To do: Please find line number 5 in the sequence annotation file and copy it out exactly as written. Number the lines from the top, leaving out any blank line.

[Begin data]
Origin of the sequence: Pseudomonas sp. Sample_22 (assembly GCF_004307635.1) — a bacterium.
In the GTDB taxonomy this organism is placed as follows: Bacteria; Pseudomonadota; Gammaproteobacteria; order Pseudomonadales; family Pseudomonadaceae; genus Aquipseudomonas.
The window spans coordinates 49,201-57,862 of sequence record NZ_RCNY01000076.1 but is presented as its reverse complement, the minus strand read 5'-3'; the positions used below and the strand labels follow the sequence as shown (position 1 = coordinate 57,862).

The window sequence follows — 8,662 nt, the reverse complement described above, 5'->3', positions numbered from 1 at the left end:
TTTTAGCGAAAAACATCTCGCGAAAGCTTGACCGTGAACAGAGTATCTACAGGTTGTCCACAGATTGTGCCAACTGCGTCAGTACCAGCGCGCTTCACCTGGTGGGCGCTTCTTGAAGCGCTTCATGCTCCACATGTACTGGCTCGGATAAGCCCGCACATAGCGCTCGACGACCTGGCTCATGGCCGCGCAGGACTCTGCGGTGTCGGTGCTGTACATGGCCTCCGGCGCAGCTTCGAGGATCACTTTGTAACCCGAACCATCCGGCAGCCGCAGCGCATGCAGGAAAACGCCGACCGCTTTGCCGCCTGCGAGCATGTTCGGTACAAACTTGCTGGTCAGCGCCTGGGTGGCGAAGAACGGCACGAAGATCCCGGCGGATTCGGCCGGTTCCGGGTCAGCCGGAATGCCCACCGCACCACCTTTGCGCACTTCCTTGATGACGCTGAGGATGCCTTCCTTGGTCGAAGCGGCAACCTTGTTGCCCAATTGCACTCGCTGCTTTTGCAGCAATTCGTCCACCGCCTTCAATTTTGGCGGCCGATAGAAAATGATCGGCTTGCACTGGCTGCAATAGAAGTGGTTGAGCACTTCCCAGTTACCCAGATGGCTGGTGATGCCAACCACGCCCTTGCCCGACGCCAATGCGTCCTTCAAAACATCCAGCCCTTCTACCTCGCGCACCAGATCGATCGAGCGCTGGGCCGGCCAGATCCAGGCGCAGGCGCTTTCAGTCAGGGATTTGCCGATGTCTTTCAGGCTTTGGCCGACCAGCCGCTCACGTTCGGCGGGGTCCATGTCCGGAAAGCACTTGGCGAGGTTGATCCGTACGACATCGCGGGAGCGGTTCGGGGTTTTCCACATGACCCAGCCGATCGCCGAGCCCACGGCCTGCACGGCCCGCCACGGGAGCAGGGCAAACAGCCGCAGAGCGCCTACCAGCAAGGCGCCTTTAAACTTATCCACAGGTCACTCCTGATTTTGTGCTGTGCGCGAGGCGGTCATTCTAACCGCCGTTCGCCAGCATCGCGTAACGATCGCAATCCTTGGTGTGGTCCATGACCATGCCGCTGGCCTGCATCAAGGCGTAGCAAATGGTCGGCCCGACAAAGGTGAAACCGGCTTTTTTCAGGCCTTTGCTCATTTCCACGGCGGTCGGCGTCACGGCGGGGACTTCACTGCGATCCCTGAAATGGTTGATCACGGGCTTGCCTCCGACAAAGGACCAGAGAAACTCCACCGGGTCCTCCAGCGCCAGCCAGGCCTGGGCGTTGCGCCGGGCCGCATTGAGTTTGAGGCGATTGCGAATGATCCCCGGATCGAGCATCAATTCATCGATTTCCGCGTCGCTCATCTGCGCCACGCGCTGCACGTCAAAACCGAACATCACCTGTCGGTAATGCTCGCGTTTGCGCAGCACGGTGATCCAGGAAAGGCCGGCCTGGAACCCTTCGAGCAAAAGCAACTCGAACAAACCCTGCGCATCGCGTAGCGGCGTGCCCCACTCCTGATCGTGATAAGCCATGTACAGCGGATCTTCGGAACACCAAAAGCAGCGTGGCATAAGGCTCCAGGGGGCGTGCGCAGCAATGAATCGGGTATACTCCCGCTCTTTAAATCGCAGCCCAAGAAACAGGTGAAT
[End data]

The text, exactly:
TTTTAGCGAAAAACATCTCGCGAAAGCTTGACCGTGAACAGAGTATCTACAGGTTGTCCACAGATTGTGCCAACTGCGTCAGTACCAGCGCGCTTCACCTGGTGGGCGCTTCTTGAAGCGCTTCATGCTCCACATGTACTGGCTCGGATAAGCCCGCACATAGCGCTCGACGACCTGGCTCATGGCCGCGCAGGACTCTGCGGTGTCGGTGCTGTACATGGCCTCCGGCGCAGCTTCGAGGATCACTTTGTAACCCGAACCATCCGGCAGCCGCAGCGCATGCAGGAAAACGCCGACCGCTTTGCCGCCTGCGAGCATGTTCGGTACAAACTTGCTGGTCAGCGCCTGGGTGGCGAAGAACGGCACGAAGATCCCGGCGGATTCGGCCGGTTCCGGGTCAGCCGGAATGCCCACCGCACCACCTTTGCGCACTTCCTTGATGACGCTGAGGATGCCTTCCTTGGTCGAAGCGGCAACCTTGTTGCCCAATTGCACTCGCTGCTTTTGCAGCAATTCGTCCACCGCCTTCAATTTTGGCGGCCGATAGAAAATGATCGGCTTGCACTGGCTGCAATAGAAGTGGTTGAGCACTTCCCAGTTACCCAGATGGCTGGTGATGCCAACCACGCCCTTGCCCGACGCCAATGCGTCCTTCAAAACATCCAGCCCTTCTACCTCGCGCACCAGATCGATCGAGCGCTGGGCCGGCCAGATCCAGGCGCAGGCGCTTTCAGTCAGGGATTTGCCGATGTCTTTCAGGCTTTGGCCGACCAGCCGCTCACGTTCGGCGGGGTCCATGTCCGGAAAGCACTTGGCGAGGTTGATCCGTACGACATCGCGGGAGCGGTTCGGGGTTTTCCACATGACCCAGCCGATCGCCGAGCCCACGGCCTGCACGGCCCGCCACGGGAGCAGGGCAAACAGCCGCAGAGCGCCTACCAGCAAGGCGCCTTTAAACTTATCCACAGGTCACTCCTGATTTTGTGCTGTGCGCGAGGCGGTCATTCTAACCGCCGTTCGCCAGCATCGCGTAACGATCGCAATCCTTGGTGTGGTCCATGACCATGCCGCTGGCCTGCATCAAGGCGTAGCAAATGGTCGGCCCGACAAAGGTGAAACCGGCTTTTTTCAGGCCTTTGCTCATTTCCACGGCGGTCGGCGTCACGGCGGGGACTTCACTGCGATCCCTGAAATGGTTGATCACGGGCTTGCCTCCGACAAAGGACCAGAGAAACTCCACCGGGTCCTCCAGCGCCAGCCAGGCCTGGGCGTTGCGCCGGGCCGCATTGAGTTTGAGGCGATTGCGAATGATCCCCGGATCGAGCATCAATTCATCGATTTCCGCGTCGCTCATCTGCGCCACGCGCTGCACGTCAAAACCGAACATCACCTGTCGGTAATGCTCGCGTTTGCGCAGCACGGTGATCCAGGAAAGGCCGGCCTGGAACCCTTCGAGCAAAAGCAACTCGAACAAACCCTGCGCATCGCGTAGCGGCGTGCCCCACTCCTGATCGTGATAAGCCATGTACAGCGGATCTTCGGAACACCAAAAGCAGCGTGGCATAAGGCTCCAGGGGGCGTGCGCAGCAATGAATCGGGTATACTCCCGCTCTTTAAATCGCAGCCCAAGAAACAGGTGAAT